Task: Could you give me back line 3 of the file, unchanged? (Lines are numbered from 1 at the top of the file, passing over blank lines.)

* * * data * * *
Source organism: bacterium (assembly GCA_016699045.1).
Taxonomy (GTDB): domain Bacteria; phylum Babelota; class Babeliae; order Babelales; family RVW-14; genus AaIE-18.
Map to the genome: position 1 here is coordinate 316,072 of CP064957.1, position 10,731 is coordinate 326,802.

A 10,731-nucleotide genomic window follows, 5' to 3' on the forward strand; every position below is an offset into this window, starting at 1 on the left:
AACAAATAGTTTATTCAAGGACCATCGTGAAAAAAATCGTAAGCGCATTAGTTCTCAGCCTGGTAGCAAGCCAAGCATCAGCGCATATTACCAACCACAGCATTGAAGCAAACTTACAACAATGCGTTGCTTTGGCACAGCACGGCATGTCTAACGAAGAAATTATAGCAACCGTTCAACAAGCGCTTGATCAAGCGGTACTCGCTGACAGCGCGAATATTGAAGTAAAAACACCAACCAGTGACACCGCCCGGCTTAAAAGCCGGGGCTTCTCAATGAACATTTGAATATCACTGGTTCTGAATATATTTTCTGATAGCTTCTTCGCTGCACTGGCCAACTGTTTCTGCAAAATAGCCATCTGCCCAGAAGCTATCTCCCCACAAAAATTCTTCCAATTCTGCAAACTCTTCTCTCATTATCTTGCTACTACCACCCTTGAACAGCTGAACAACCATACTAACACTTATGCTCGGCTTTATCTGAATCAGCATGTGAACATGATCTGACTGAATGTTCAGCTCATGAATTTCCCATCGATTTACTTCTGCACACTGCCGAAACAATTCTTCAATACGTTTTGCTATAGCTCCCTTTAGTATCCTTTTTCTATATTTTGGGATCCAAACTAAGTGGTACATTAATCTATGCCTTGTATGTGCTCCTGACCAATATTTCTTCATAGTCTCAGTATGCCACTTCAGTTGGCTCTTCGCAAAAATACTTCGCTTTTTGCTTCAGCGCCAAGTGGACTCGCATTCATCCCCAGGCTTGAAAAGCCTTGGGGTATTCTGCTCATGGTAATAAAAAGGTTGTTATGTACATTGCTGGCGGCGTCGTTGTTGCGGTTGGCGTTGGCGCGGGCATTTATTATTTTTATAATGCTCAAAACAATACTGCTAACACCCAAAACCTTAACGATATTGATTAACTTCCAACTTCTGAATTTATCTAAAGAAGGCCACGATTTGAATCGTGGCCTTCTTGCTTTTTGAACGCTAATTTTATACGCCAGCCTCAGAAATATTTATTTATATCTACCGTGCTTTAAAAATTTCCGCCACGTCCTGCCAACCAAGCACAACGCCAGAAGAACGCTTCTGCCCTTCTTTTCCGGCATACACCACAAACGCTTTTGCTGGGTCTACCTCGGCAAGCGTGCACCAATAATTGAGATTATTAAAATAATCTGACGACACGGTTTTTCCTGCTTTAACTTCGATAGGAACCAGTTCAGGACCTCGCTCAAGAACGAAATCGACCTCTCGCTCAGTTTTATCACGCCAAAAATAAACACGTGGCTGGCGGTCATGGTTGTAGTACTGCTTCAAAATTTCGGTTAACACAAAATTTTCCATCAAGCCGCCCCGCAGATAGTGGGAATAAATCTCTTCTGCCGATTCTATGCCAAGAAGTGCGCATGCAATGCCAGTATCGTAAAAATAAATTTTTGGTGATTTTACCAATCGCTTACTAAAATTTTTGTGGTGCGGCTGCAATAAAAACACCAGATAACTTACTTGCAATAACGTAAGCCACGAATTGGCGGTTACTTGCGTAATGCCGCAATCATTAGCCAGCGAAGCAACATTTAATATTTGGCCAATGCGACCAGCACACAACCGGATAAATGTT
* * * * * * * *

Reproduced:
Map to the genome: position 1 here is coordinate 316,072 of CP064957.1, position 10,731 is coordinate 326,802.